Activity: Talk or presentation › Talk at a public lecture/debate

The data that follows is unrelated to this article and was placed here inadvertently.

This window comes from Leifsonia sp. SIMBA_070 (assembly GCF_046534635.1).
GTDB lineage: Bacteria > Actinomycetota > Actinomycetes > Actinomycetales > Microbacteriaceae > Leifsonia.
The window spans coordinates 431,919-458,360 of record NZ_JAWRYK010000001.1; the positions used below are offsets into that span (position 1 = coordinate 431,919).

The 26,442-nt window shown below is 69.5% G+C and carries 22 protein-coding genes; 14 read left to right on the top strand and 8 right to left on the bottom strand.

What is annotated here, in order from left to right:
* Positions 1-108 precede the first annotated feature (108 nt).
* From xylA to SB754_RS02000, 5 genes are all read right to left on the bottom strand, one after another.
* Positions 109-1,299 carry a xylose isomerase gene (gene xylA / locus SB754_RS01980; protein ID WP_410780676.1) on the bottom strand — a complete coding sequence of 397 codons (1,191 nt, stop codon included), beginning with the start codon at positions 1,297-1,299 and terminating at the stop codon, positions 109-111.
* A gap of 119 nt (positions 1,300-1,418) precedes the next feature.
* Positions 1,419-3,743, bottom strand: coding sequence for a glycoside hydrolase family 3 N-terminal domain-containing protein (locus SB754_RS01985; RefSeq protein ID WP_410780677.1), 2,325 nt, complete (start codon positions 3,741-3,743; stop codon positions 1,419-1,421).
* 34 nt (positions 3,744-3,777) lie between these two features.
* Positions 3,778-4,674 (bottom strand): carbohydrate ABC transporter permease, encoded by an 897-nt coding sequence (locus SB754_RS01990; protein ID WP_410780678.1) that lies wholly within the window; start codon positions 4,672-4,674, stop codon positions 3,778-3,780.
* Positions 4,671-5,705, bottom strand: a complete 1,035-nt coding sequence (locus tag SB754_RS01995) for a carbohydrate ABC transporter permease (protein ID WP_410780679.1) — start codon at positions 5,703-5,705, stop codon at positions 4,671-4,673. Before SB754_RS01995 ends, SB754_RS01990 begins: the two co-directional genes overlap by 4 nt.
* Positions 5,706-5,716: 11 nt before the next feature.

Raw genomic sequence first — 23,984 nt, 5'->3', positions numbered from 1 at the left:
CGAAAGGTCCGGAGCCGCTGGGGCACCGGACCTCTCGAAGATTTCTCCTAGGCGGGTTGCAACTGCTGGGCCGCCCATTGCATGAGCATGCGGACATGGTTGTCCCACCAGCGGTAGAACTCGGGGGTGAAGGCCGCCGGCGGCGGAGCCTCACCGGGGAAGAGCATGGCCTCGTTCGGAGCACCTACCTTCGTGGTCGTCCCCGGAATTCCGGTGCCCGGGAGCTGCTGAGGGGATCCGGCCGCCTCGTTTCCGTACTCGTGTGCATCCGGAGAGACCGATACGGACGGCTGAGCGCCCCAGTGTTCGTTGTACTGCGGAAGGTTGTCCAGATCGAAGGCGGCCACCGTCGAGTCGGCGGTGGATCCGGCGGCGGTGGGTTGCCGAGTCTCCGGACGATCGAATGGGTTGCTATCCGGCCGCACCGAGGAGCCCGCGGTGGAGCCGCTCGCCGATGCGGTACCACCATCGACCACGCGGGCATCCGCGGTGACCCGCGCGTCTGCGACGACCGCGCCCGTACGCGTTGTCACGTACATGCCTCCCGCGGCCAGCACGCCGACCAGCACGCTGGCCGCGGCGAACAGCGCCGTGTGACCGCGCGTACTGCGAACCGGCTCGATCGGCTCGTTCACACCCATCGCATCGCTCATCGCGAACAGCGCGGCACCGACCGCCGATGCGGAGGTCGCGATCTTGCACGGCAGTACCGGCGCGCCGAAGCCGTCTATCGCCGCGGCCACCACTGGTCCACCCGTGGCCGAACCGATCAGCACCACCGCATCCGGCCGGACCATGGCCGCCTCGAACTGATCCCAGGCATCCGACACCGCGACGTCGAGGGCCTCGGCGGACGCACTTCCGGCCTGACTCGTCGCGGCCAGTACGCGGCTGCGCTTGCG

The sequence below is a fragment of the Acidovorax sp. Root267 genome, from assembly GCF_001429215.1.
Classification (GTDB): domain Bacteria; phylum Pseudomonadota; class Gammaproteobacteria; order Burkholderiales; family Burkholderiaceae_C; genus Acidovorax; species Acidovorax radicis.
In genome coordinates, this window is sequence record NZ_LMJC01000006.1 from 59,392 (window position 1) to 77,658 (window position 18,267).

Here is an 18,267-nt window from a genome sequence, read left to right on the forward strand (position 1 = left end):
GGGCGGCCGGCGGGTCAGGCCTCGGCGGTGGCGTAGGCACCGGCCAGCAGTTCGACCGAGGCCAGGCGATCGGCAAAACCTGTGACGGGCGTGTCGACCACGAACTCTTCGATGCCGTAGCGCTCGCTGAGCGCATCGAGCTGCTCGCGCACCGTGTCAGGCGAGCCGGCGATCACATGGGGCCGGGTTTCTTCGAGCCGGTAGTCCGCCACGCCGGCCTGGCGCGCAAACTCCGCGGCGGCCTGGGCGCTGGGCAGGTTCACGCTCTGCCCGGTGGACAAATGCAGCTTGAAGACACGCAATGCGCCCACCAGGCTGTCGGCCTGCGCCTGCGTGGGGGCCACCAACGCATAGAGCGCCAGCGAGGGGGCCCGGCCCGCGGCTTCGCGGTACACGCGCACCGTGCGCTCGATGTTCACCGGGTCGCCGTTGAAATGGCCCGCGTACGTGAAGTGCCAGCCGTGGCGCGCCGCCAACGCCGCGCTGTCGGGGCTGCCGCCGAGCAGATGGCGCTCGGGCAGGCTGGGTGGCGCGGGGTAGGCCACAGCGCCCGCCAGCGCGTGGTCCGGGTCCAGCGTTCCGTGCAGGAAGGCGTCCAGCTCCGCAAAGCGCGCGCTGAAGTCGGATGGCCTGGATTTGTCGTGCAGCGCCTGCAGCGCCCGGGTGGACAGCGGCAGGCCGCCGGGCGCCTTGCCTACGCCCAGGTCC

In the 1860s new ideas of offering cheap food to the poor made way in different circles of social reformers in Belgium and the Netherlands. Instead of occasionally donating free food to the indigent, as classical charity would have it, several reform oriented groups and individuals wanted to construct a new style of philanthropy: processed food would not be given but sold at low prices, preferably to working men, in people’s restaurants (usually called “volksgaarkeukens” or “fourneaux économiques”) that were to operate on a permanent basis. Who fostered these local social reform initiatives? Do we meet the usual suspects or can we see less known people or voluntary societies operating in this field? What ideas motivated their intervention with regard to this particular matter? How were these people’s kitchens organized? What kind of food was on the menu and who was actually consuming it? By means of case studies treating both the north and the south, Brussels historian Jeffrey Tyssens sheds light on this understudied aspect of the social policies organized locally in different urban settings in the second half of the 19th century.